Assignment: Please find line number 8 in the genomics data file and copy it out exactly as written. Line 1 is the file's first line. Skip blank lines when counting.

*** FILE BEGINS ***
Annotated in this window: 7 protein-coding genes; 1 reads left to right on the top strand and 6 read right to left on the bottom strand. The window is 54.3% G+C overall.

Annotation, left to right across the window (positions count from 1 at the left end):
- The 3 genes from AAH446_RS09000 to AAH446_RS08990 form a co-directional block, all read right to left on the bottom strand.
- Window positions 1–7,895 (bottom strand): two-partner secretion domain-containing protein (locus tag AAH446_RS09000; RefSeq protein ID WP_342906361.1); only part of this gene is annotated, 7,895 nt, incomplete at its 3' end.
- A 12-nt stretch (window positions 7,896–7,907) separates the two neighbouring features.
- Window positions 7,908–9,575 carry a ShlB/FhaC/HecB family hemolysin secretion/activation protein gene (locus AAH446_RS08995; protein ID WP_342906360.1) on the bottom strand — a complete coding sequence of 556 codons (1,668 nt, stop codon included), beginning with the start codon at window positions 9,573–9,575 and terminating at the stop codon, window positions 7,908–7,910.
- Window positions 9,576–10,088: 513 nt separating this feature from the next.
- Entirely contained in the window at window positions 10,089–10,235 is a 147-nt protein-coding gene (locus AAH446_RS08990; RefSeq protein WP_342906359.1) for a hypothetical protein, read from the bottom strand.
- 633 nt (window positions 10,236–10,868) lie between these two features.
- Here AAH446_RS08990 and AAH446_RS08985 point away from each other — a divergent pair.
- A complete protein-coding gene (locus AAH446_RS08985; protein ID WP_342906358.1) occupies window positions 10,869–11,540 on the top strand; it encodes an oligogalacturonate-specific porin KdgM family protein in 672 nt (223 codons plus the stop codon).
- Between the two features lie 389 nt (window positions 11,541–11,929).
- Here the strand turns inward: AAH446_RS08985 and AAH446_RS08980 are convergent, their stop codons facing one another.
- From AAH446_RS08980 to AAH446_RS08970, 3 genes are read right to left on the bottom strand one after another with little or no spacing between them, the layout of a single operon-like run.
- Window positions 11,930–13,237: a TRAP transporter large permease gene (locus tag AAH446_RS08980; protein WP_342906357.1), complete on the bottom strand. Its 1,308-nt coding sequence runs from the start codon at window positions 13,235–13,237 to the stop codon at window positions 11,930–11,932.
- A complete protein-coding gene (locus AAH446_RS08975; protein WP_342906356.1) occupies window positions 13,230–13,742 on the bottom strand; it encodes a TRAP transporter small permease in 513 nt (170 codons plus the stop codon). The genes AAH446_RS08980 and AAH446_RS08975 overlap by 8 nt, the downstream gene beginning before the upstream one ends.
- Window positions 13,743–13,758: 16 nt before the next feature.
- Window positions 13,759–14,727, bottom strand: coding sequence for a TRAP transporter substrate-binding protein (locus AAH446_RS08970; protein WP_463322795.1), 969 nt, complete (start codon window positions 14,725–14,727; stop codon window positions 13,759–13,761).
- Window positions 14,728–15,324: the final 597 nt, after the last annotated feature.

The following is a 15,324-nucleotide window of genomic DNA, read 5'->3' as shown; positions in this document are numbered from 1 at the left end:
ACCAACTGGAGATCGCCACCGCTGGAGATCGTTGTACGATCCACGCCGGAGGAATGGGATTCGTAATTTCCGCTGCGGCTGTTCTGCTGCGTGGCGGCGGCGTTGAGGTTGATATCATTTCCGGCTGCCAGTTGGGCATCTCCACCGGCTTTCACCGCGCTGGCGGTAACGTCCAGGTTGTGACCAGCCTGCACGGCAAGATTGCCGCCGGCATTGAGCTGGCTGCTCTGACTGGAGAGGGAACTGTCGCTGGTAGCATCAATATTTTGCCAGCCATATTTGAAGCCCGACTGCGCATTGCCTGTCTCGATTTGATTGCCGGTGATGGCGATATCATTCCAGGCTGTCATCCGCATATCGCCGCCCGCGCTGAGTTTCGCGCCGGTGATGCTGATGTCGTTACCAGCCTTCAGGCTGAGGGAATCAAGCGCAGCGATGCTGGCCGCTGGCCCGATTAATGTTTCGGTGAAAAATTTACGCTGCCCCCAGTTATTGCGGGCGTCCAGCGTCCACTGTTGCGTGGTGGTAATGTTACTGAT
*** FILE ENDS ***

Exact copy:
- Entirely contained in the window at window positions 10,089–10,235 is a 147-nt protein-coding gene (locus AAH446_RS08990; RefSeq protein WP_342906359.1) for a hypothetical protein, read from the bottom strand.